Jordan Poole sees the criticism. He says he’s not worried about it.

The little national attention the rebuilding Washington Wizards are currently receiving tends to focus on Jordan Poole and his antics.

First, internet detectives got into the act during the pre-season at fourth-year forward Deni Avdija, showing some frustration to Poole’s reluctance to pass the ball during a game at Madison Square Garden and saw it as the beginning of a potential altercation that could destroy the locker room.

Then there were crazy shots – a three-pointer that, oops, he missed; a far too casual three-pointer while the Wizards trailed the Boston Celtics by 15, i.e easily blocked by Kristaps Porzingis; not serious break the glass Kyle Kuzma, while the Wizards trailed the Atlanta Hawks by 21 points. All this earned the 24-year-old defender the first place in TNT’s “Inside the NBA” segment.Shaqtin’ fool” while Wizards basically got by unnoticed. Their record dropped to 2-9 after a loss to the Dallas Mavericks on Wednesday night at Capital One Arena.

So far, only one film has felt like it could potentially have some weight. In the clip After Sunday’s road loss to the Brooklyn Nets, Poole spends a timeout seemingly paying attention to everything but coach Wes Unseld Jr. preparing the game. He appears to be talking to another player, throwing in the towel, looking away so that a teammate has to tap him on the shoulder to avert his gaze. This movie is different from the ones where Poole takes silly photos; it sounds like a comment about a player who is supposed to set the culture in the team and try to develop good habits.

From October: Jordan Poole now takes over

Poole and Unseld dismissed the video as little more than a result of Poole’s new, elevated status as an NBA lineup leader.

“I haven’t seen the video personally,” Unseld said when asked before Wednesday’s game if he had talked to Poole about paying attention during timeouts. “I’m not going to believe it – I think there are a thousand moments during the game, and there are moments when coaches are talking to players and players are talking to players. It happens. I think he’s probably under the microscope at the moment. People are looking for things. So I don’t know the exact sequence of events, but it’s not a big deal until it becomes a big deal.

Poole said: “Yes, I saw it. And I was wondering, how could someone comment like that from the middle of the stands? Of course there’s nothing I can do about it. Sometimes I sit down, sometimes I don’t. The coaches go, meet beforehand, think about what they want to do. That’s also an awful lot of time. This is also a two-minute time-out. The coach probably only talks for about 35 seconds. But I saw the play, went back, asked a question just to make sure. Just continue to speak up and communicate with your teammates. Honestly, it’s a very normal break. There was nothing special about it and I’m sure there will be many more timeouts as the season goes on. Just me personally, I’m not even really worried about it.”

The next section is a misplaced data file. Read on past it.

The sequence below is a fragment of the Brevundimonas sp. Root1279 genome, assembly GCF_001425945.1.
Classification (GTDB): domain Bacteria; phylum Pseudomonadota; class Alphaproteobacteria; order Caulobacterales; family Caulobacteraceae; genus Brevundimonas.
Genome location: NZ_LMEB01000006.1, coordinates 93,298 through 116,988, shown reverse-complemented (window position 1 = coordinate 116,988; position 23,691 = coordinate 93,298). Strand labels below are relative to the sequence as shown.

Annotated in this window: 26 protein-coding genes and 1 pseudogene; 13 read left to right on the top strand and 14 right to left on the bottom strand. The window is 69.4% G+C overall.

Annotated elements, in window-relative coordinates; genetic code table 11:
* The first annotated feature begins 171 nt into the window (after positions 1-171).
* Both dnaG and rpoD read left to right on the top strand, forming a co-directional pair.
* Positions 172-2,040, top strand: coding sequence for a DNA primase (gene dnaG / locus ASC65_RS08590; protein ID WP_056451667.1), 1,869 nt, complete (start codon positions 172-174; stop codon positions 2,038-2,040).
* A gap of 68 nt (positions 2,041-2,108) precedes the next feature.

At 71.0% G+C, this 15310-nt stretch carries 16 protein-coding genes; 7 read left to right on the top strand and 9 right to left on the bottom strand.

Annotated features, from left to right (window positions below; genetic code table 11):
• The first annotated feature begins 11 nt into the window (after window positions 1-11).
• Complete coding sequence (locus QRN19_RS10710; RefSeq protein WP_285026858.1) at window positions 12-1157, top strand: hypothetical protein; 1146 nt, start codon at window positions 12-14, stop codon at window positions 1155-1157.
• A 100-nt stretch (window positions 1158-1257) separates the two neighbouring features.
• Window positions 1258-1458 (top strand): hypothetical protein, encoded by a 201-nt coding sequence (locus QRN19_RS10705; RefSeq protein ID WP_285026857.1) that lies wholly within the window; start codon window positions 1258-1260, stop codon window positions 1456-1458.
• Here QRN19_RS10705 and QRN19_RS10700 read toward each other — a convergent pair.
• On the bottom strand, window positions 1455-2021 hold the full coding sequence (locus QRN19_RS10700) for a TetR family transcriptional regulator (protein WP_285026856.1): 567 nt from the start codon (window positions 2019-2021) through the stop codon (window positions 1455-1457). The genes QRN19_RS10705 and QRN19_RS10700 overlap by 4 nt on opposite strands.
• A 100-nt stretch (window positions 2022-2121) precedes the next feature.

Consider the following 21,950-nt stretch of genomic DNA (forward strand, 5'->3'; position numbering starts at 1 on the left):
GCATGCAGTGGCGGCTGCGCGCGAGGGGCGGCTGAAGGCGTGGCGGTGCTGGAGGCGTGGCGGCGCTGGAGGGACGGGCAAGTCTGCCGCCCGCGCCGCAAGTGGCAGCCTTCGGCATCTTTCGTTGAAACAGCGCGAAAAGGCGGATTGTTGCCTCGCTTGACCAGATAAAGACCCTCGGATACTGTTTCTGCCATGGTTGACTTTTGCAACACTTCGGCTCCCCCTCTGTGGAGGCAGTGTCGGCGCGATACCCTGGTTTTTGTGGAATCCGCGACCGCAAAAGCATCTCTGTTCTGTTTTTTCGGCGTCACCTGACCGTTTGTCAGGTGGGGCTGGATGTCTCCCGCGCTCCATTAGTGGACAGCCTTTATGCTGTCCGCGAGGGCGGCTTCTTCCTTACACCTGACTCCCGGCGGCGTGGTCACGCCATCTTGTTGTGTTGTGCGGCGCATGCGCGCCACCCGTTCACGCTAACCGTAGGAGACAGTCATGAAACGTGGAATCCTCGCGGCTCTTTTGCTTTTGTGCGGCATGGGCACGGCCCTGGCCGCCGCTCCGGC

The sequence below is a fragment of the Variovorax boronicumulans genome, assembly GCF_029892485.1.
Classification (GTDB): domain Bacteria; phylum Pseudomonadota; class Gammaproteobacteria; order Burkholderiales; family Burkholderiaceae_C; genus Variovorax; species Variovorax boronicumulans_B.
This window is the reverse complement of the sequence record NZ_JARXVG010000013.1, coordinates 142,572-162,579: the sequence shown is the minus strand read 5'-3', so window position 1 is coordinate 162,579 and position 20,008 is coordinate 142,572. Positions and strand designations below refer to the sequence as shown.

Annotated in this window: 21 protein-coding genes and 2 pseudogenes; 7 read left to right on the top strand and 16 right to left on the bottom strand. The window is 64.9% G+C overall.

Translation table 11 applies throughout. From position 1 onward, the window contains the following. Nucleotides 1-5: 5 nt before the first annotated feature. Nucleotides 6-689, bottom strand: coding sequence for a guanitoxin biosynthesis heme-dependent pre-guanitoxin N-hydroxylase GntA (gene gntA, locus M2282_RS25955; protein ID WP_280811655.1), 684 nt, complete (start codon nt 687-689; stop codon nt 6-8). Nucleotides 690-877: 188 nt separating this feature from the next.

Unseld is right that Poole is under a harsh spotlight this season. He has always been a polarizing player and has been the subject of internet jokes throughout his career, starting with one famous video suggesting he was just trying to play well when there are pretty women in the crowd down “sad Jordan Poole” meme that emerged following his first, rather grim-looking, headshot in a Wizards uniform after being traded from Golden State this summer. Poole is a funny, incredibly expressive, top-notch talker, and member of Generation Z. He will be a frequent topic on NBA social media.

But this season was supposed to be a fresh start after Poole spent a year avoiding talking about being punched by Warriors teammate Draymond Green last season. Instead, Poole has consistently attracted attention for reasons that have nothing to do with winning basketball games or proving that he is the team’s best player.

“It’s 2023, so there’s social media. There’s not much we can do about it. Just go out there, play our game and be who we are,” Poole said Wednesday. – You can’t get caught up in this kind of thing, right? There will always be something. Someone will find something to come up with. Narratives can be misinterpreted. As long as the people who know you, the people who are close to you, the people you spend time with know who you are as a person – coaches, players basically – that’s all that matters.”

Poole’s numbers aren’t outlandish, despite his penchant for questionable shots.

He’s shooting 40.6% from the field, which is down from a career-high 44.8% in 2021-22, but it’s not terrible. He’s averaging 16.2 points per game and shooting 30.1 percent from three-point range. He is the second-best scorer (Kuzma averages 23.9 points per game) on a Wizards team that needs more consistency from him. Unseld said he wants the defender to play downfield more often and increase his efficiency, but the coach also admits Poole is still adapting to his new team.

Other attributes that may not be captured on video? His coaches and teammates say he is a tenacious worker, and rookie Bilal Coulibaly considers him a key mentor who consistently encourages him to speak up and ask questions. As for his alleged altercation with Poole in pre-season, Avdija said in an interview last month that things are “good” between them and the striker simply needs to better control his emotions on the pitch.

As for the cause of the initial confusion – Poole’s wild shots – he doesn’t mind.

“I feel confident, I’m choosing my shots well,” he said. “I’m still figuring out a lot of rotations, chemistry, what game you want to get involved in and how to get into our flow. These are just a few of the schematic things we try to figure out with the guys on the court. As for the shots, they’re okay. They will fall. It’s a long season.”


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